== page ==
Jacob Rajan

Listener Interview

His seventh production is about to open, but Jacob Rajan wasn’t even supposed to have a drama career.

Jacob Rajan’s parents had hoped he would be a doctor. “Being the son of an Indian immigrant with a medical bent, of course I was supposed to be a doctor, both my brothers were ­supposed to be doctors. You don’t move your family 10,000 miles from their homeland not to justify it with success.”

Arriving from Malaysia in 1970 at the age of four, Rajan spent the first nine years of his New Zealand life living in the grounds of what was originally called the Porirua Lunatic Asylum where his father was a psychiatrist.

“Porirua was the largest hospital of its kind in the Southern Hemisphere and all these immigrant doctors lived on site with their families in lovely little houses, manicured and maintained by psychiatric patients as part of their rehabilitation. The really dangerous ones were in a secure unit with barbed wire and fences, but everyone else was mildly normal – ish. And there were tennis courts, a swimming pool, a gymnasium, a man who wandered round in a Superman suit – it was like a massive playground.”

In retrospect, it’s hardly surprising a creative life lay in store. But Rajan was “painfully shy”, so after high school he left for Dunedin to study science – not quite medicine, but on the right path.

“The perverse thing about doing a science degree at Otago is it was like a creative deprivation tank, so miles from parental control, I snuck off from lectures to join the film club. I saw lots of plays at Allen Hall and the Fortune Theatre – only as a voyeur, but my compass was starting to align. I was captivated by performance.”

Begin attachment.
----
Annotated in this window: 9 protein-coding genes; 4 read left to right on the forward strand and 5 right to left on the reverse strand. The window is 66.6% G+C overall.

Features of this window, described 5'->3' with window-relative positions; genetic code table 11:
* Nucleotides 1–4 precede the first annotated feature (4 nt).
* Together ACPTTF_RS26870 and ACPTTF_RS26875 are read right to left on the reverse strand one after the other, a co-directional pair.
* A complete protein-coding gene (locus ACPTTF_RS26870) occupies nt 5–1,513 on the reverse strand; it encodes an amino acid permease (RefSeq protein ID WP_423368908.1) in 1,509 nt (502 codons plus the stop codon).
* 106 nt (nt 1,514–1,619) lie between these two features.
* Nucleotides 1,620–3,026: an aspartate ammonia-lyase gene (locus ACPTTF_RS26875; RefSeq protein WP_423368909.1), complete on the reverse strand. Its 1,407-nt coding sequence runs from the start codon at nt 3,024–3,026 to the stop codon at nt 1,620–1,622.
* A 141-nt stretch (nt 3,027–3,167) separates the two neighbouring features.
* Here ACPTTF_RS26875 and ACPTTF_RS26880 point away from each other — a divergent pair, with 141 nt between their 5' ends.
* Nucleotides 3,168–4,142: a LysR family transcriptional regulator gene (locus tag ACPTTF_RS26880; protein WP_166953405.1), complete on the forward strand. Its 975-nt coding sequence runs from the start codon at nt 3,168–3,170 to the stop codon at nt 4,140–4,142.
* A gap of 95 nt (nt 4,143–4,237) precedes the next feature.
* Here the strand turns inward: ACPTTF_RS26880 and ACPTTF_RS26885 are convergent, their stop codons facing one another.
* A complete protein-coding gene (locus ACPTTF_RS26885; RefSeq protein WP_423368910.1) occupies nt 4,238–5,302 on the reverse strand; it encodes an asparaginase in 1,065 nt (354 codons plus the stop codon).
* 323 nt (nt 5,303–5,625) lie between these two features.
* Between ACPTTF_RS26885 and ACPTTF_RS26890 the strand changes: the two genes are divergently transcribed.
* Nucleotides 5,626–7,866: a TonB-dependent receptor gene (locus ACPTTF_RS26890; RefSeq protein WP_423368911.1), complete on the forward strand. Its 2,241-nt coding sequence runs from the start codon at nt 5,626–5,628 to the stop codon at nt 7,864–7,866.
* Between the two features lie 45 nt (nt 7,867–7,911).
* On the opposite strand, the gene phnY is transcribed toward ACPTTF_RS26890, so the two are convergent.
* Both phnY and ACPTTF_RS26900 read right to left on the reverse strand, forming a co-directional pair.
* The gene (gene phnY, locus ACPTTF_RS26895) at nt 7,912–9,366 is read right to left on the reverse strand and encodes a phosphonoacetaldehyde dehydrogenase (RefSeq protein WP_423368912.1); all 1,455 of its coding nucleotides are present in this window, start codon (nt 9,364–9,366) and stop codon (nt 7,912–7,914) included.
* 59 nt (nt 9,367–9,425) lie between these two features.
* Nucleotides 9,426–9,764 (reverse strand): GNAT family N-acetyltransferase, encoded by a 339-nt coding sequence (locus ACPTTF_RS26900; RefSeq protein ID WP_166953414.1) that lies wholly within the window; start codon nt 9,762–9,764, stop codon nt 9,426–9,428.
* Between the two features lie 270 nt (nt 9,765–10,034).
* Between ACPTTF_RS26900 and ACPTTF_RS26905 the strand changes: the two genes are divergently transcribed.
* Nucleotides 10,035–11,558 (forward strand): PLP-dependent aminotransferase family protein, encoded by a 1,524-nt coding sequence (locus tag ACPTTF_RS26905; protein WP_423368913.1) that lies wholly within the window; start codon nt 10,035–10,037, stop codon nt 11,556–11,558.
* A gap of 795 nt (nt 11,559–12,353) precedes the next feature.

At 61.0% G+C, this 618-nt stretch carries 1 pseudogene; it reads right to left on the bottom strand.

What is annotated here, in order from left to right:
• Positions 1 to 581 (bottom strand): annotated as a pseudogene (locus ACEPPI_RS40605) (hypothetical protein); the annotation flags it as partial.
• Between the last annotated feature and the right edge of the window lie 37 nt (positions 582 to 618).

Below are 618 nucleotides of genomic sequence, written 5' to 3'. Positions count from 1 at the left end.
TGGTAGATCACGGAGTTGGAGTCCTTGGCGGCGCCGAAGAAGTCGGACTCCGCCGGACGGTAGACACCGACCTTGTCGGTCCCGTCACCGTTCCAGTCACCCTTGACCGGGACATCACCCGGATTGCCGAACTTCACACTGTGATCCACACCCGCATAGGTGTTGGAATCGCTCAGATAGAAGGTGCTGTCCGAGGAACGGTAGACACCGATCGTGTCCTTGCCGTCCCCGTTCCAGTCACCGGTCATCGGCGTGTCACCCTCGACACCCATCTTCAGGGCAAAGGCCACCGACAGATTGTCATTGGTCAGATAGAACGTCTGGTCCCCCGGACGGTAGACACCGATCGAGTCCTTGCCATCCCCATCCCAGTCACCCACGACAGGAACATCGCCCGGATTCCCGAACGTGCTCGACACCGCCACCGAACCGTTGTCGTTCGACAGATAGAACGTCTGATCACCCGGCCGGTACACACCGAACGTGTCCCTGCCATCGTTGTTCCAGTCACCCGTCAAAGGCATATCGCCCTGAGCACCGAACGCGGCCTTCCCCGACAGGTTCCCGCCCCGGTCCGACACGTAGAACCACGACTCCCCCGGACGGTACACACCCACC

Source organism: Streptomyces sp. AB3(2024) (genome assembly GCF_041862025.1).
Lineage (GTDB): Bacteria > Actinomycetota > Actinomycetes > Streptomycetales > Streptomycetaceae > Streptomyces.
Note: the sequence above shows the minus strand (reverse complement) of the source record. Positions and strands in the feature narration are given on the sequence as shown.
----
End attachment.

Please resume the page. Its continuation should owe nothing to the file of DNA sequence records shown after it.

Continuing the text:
Drama still wasn’t apparent as a career, however, and Rajan continued to wonder where his future lay, “earning a BSc in microbiology with a C-. The year after I graduated, I went to painting classes, I joined Wellington’s amateur dramatic society, I finished my piano exams. It was a creative explosion, but I didn’t know how I was going to make a living, so I trotted off to Teachers’ College, because that’s where people go when they don’t know what to do.”

When he found himself in a workshop with physical theatre guru John Bolton, “it all came into focus. I popped a mask on my face and that shy person was gone and this new being was born and I loved it. Before then, I didn’t see mask beyond street or children’s theatre; it was not part of adult performance. And I got this bee in my bonnet about it.

“The funny thing is around this time, when I was at Teachers’ College, I started doing extra work on films, then I found work at an actors’ agency where I got my first gig in a professional production of The Tempest. I managed to talk my way in and there I was on stage with all these actors who’d done all this stuff. In the programme notes, they had these huge bios and my note just said: ‘Jacob Rajan intends to go to the John Bolton Theatre School in Melbourne.’”

As fortune would have it, Robyn Payne, then head of Toi Whakaari: New Zealand Drama School, was in the audience and sent a note backstage suggesting Rajan consider staying in Wellington to study. He laughs at the memory. “I didn’t even know we had one, I didn’t know Toi was there. So I auditioned, I got in and I waited for the mask components to begin.”